Christina Leslie's Portraits

N.L.S., A New Local Space

Deborah Caroll Anzinger's artist run residency and exhibition space in Kingston


Leasho Johnson's Provocative Re-interpretation in 'Canopy Guild'

Light Sensitive

Marlon James' black and whites

Annalee Davis: ON THE MAP

Caribbean Political Documentary

Sunday, December 9, 2012

Thanking Petrine

Skype screenshot from virtual Artists Talk with Petrine's Cornell Uni. course., 2006. Source

Yesterday, I received the news that Petrine Archer-Straw had passed. This news dis take me by surprise. My connection with Petrine was mainly as a mentor for my artistic and academic work.  Throughout this period she showed great generosity in encouraging my artistic practice, academic pursuits and especially this blog. I first met Petrine when I had my final exams at Edna Manley College in Kingston. She was one of the examiners of my final year Painting Show. I remember her for insistence that I shouldn't settle for the easy pathways in my work.

Later on I had the chance to work with Petrine on her website Diaspora Dialogs by providing discussions and artist talks with her course at Cornell University. Throughout that time my interaction with Petrine as a young artist made me feel that there was something of importance in my work. When I last connected with her it was to ask her to be an external supervisor for my doctoral thesis in Japan. For administrative reasons this didn't work but she allowed me access to her writings to help guide the way for me. It therefore hits me with the weight of the news that one day after handing in said thesis that there will be no more chances to connect with Petrine.

I want to therefore thank you Petrine for encouraging and supporting me in my endeavors. I also want to thank you for contributing so much to the arts and understanding of culture.

Wednesday, October 3, 2012

What I found on Twitter: Tallawa

Screenshot from
I just found this website this morning where you can see designs like the one above. They have a new Spring Collection with really eye-catching textile designs. The team consists of a husband and wife team  John and Hillary, who are based in New York. They use the Jamaican Patois phrase 'we likkle but we tallawah' meaning 'we are small but strong' as the inspiration for their brand. The site features not only a clothing line but various images they seem to have collected and made appropriating other images. There is a real link that can be seen between the aesthetic tastes of the designers, the art they make and their fashion designs which indicates the Tallawa concept. Their interpretation of 'tallawah' seems to be a small group with bold and diverse creativity. What do you think of the Tallawa designs?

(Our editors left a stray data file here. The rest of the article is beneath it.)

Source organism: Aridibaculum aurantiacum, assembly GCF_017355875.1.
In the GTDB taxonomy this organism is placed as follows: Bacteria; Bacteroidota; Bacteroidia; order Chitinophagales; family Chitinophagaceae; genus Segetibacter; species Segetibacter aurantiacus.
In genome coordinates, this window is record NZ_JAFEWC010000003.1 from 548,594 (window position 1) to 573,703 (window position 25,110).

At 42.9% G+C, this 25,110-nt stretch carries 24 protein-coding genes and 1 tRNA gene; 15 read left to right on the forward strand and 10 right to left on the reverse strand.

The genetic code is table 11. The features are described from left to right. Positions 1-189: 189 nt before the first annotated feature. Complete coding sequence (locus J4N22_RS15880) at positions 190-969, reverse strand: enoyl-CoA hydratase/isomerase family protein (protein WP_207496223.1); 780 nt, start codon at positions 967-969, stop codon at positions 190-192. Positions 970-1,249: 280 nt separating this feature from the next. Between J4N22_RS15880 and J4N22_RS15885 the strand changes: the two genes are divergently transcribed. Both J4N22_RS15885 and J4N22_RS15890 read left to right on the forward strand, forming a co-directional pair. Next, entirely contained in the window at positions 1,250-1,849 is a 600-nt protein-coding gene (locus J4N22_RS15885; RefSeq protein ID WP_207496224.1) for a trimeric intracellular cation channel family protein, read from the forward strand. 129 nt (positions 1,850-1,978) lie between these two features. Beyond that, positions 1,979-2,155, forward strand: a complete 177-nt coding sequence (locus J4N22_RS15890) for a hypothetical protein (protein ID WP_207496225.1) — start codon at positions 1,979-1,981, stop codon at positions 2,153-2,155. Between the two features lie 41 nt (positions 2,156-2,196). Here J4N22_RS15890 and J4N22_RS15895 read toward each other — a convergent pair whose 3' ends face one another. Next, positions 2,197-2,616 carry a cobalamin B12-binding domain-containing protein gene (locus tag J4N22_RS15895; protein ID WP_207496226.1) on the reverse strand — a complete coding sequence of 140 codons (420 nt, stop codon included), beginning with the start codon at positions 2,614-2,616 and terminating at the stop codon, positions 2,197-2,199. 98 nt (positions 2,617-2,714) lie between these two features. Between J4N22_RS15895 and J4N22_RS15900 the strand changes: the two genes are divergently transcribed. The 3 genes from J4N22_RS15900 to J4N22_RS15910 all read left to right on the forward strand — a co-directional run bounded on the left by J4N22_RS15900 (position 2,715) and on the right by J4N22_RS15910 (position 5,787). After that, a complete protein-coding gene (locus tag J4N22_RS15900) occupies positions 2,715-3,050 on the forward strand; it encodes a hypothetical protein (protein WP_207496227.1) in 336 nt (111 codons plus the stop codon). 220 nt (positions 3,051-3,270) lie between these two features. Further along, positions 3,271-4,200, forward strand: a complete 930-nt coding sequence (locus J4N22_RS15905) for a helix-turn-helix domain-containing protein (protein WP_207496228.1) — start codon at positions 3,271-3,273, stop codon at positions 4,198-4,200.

Monday, June 25, 2012

Tokyo Story: Creative Culture in the City

The last part in an interview with Marcus Bird about his fascination with Tokyo and its creative life. He has spoken about his ideas about lifestyle branding and art activities he participated in while living there. This time he speaks about the multitude of influences and visual stimulation. From Harajuku to Shibuya to Vuitton and being out there. His words out remind me of a documentary Pharrell Williams did last year called Tokyo Rising.

Tokyo at night, Below Jamaican Kingston dayscape courtesy of Silvio Luz

Kingston - Jamaica

You taught yourself design and have worked in design in Tokyo, what is the creative culture like in Tokyo and what future plans do you have for your creativity?

Oh man can I talk about this for days! A real creative culture to me is one with enough people actively doing stuff that can inspire other people and also give people an idea of how far they can reach in whatever field they are trying to break into. Over thirty six million people live in Tokyo, so that’s a lot of artists, architects, singers, sculptors, painters and graphic designers. In Tokyo I was able to see art that I haven’t seen anywhere else in the world (except maybe Berlin) and there is a sense of a creative “pulse” in certain areas. In Omotesando you can see the uber-upscale but wonderfully creative ideas used in the high end stores like Louis Vuitton and Burberry, and then a few blocks away you see some really awesome shirts, shoes or accessories stores in Harajuku. But its not just that. Lots of people in Tokyo experiment with different kinds of fashion, so the regular way of dressing and what I call “thinking modes of creativity” are more acceptable. So if I want to wear spinach green boots and skinny jeans with my character shirts on, I don’t feel like I’m going “out there” with it. I love that feeling; where you can step out of your apartment in a crazy getup, or walk with the knowledge that you have access not only to creative works, but a creative mindset. Plus, in such a densely populated city, advertising is different. Stores use more art and media to grab your attention, buses and taxies have a bit more colour and attention to detail. It’s like as you breathe creatively, the city breathes too.
Kingston is much, much smaller and much, much, more chill and the art you see around naturally reflects that. It’s very “folky” if that’s a word. You’lll see lots of landscapes and scenes from the country and portraits of women with baskets on their heads. You’ll see stuff with beaches and rivers and canoes. That stuff is great, but it doesn’t make my mind get buzzing. My mind isn’t flooded with stimulation the way it is in Tokyo. It might seem obvious that It reflects island life and that’s cool, but you wouldn't’ get the same stimulation in a city with skyscrapers and high-speed trains.